Propositions 20 and 27 in California: Arizona provides a peek into the end of gerrymandering, the start of fair redistricting
By Hillel Aron
A massive throng of 31,000 wanted to join the California Citizens Redistricting Commission. This isn't them.
If voters approve California Proposition 20, ending the sleazy gerrymandering of Congressional voting districts, and at the same time dump the spoiler, Proposition 27, what's next?
The job of drawing voting district lines will be yanked away from for-hire partisan hacks like Michael Berman (who L.A. Weekly unmasks here). The job gets handed to the California Citizens Redistricting Commission, which is being selected from a huge application pool.
Three auditors will pick an equal mix of Democrats, Republicans and independents -- and that group will choose the remaining citizens. An incredible 31,000 Californians applied to join the citizen commission. The auditors have culled it to 60 so far:
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Now, the California State Legislature has until November 20 to veto 24 of them. Within weeks of that, a 14-member commission will emerge.
In 2011, the citizens begin drawing 120 new California assembly and senate voting districts.
That's what voters asked them to do under Prop. 11 in 2008.
California's 23rd Congressional District, the Ribbon of Shame, said to vanish at high tide
But! If Proposition 20 passes on November 2, the citizens will also redraw California's grossly gerrymandered 53 U.S. Congressional districts, like the Ribbon of Shame, which narrows to just 100 yards and runs from the outskirts of Camarillo to San Simeon in Central California-- all to protect the job of an incumbent-for-life.
Is there a way to peak into the future and find out what the Citizen Commission will do? Sort of.
One state went through a process almost identical to California's -- Arizona.
In 2000, Arizona voters passed Proposition 106, which wrenched gerrymandering powers away from self-serving politicians and handed the drawing of voting districts to a five-member panel.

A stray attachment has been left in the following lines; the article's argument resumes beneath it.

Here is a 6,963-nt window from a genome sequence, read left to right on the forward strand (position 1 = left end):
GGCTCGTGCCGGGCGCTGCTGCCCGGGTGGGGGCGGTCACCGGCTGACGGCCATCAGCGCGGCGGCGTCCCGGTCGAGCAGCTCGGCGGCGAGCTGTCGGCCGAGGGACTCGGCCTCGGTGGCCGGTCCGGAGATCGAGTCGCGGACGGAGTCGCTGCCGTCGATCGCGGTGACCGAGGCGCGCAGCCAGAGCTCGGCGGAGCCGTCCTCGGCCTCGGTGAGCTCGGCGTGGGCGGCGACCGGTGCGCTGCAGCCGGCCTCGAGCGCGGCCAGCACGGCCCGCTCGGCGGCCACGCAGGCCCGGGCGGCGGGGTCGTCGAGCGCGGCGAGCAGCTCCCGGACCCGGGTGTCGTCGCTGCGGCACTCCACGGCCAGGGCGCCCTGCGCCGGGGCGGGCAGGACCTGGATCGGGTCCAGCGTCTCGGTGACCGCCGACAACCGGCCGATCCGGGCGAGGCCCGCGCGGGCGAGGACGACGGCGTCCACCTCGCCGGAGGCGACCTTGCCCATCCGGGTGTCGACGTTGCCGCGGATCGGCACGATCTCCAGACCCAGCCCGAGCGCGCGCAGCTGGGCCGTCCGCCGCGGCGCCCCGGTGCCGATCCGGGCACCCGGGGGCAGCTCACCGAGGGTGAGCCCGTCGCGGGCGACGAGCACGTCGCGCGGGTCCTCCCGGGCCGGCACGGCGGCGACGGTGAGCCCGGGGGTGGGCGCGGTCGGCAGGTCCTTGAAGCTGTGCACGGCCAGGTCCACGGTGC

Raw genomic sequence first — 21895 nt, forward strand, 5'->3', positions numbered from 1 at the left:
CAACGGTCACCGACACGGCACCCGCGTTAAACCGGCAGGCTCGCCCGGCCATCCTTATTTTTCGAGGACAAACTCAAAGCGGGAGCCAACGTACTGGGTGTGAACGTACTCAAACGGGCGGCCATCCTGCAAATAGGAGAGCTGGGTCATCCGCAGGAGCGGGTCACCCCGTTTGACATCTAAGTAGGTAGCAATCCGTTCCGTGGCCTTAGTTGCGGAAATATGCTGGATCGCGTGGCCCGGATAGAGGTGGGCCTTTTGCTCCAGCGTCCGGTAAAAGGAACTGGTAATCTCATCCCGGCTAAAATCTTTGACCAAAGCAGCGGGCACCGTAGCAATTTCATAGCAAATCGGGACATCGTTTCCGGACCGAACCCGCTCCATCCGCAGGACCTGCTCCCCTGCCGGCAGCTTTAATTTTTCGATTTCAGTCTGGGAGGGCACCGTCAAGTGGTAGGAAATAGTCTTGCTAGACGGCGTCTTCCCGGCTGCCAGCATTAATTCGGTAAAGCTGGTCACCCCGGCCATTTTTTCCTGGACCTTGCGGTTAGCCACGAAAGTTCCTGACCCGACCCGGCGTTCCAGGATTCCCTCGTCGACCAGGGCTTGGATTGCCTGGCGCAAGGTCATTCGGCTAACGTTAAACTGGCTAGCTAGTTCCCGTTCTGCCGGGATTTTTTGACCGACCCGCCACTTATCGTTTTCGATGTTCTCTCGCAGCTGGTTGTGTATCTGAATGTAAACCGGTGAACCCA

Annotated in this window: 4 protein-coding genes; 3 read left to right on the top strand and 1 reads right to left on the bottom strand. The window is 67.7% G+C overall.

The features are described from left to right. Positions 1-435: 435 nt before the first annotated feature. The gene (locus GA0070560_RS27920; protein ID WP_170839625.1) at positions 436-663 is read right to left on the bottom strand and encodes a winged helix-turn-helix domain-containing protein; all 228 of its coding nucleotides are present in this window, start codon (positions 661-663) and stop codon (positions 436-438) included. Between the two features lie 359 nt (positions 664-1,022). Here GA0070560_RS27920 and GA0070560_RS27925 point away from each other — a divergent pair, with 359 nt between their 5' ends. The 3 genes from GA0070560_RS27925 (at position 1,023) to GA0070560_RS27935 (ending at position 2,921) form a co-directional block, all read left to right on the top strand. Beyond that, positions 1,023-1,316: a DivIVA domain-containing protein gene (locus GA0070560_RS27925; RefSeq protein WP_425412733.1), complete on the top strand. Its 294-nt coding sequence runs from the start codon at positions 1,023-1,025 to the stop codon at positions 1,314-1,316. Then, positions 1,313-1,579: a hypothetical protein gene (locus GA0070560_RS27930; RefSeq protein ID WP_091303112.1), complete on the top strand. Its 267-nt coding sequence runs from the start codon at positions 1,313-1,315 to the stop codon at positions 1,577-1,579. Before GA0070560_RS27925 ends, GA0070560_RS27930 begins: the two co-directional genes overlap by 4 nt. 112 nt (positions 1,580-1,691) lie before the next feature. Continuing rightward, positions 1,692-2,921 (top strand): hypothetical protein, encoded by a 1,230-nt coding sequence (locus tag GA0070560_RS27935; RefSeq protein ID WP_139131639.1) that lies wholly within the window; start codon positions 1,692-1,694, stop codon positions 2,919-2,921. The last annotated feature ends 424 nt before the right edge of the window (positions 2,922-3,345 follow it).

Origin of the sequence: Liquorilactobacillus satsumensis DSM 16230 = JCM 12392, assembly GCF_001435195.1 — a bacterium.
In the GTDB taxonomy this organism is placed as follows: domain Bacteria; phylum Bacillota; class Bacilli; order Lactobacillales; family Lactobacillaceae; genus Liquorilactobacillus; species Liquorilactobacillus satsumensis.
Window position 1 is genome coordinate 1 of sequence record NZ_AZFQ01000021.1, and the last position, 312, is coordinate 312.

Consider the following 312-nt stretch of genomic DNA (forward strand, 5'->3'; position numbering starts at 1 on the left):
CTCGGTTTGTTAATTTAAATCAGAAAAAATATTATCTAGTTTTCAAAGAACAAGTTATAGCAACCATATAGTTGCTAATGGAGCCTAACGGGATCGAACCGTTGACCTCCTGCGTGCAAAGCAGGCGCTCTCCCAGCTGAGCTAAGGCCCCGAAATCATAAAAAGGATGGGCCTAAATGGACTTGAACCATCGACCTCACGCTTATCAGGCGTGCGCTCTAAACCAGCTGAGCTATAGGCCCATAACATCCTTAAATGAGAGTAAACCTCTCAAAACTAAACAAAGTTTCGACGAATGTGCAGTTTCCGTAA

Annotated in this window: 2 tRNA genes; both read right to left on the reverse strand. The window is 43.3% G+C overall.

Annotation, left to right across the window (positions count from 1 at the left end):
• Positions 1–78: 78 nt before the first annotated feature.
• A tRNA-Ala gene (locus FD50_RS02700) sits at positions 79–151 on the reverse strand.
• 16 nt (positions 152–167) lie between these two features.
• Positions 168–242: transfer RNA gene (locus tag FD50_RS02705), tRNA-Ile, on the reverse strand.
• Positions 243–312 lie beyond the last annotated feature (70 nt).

Dr. Michael McDonald, an associate professor at George Mason University, was as a consultant for the commission. He said the process was largely successful - but it did manage to produce some funny-looking districts.
Look at the Arizona 2nd Congressional district. It looks like a dragon with a skinny neck. It's been gerrymandered!
Counterintuitively, that's because the Arizona commission took into account "communities of interest" -- the very thing California politicians have been chopping to bits during gerrymandering.
Fair drawing of voting districts does not cut a community into two, and it doesn't combine two wildly dissimilar communities.
In Arizona's 2nd Congressional District, historic tension between the Hopi and Navajo Native American tribes is so bad that the two tribes had no desire to share a Congressional voting district.
But the problem? The Hopi reservation is completely surrounded by the Navajos.
To give the Hopis their own voting district, their reservation was completely cut out of the Navajo's 1st Congressional District and connected to the nearby 2nd Congressional District by drawing a narrow line along a river.
The California Commission will take some unusual concerns into consideration, too.
The point, however, is that Arizona politicians no longer choose their own voters, stacking "voting districts" with a single party in order to be re-elected time after time.
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